We present an attack on the encryption key negotiation protocol of Bluetooth BR/EDR. The attack allows a third party, without knowledge of any secret material (such as link and encryption keys), to make two (or more) victims agree on an encryption key with only 1 byte (8 bits) of entropy. Such low entropy enables the attacker to easily brute force the negotiated encryption keys, decrypt the eavesdropped ciphertext, and inject valid encrypted messages (in real-time). The attack is stealthy because the encryption key negotiation is transparent to the Bluetooth users. The attack is standard-compliant because all Bluetooth BR/EDR versions require to support encryption keys with entropy between 1 and 16 bytes and do not secure the key negotiation protocol. As a result, the attacker completely breaks Bluetooth BR/EDR security without being detected. We call our attack Key Negotiation Of Bluetooth (KNOB) attack. The attack targets the firmware of the Bluetooth chip because the firmware (Bluetooth controller) implements all the security features of Bluetooth BR/EDR. As a standard-compliant attack, it is expected to be effective on any firmware that follows the specification and on any device using a vulnerable firmware. We describe how to perform the KNOB attack, and we implement it. We evaluate our implementation on more than 14 Bluetooth chips from popular manufacturers such as Intel, Broadcom, Apple, and Qualcomm. Our results demonstrate that all tested devices are vulnerable to the KNOB attack. We discuss countermeasures to fix the Bluetooth specification and its implementation.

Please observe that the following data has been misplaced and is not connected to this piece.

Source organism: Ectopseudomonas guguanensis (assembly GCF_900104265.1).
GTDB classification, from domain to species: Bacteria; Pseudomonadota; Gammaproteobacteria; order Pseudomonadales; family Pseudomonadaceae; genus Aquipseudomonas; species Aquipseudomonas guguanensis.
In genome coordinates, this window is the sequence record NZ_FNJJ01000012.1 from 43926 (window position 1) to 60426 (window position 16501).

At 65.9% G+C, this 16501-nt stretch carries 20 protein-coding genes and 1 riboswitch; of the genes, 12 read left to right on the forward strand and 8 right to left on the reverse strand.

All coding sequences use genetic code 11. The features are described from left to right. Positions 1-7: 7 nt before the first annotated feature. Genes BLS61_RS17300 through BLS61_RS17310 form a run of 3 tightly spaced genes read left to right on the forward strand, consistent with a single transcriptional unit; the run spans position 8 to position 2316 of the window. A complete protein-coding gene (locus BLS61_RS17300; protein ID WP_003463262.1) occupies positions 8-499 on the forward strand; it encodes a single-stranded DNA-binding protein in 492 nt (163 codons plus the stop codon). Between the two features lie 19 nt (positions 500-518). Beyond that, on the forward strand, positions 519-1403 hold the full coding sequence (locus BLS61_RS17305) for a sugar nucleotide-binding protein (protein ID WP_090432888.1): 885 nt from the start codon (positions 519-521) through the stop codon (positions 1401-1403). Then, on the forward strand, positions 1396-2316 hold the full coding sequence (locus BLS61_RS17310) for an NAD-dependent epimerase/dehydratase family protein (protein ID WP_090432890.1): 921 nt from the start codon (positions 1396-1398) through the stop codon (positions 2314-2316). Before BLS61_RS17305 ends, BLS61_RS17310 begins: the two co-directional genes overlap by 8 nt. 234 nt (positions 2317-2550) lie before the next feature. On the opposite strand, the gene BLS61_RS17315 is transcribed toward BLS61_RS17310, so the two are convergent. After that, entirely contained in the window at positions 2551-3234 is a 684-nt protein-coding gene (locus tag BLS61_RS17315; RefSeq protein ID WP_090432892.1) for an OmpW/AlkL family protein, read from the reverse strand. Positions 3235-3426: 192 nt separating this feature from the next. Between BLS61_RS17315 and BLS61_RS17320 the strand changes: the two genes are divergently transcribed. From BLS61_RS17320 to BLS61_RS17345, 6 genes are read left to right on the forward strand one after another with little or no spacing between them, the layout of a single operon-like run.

Usenix Security Symposium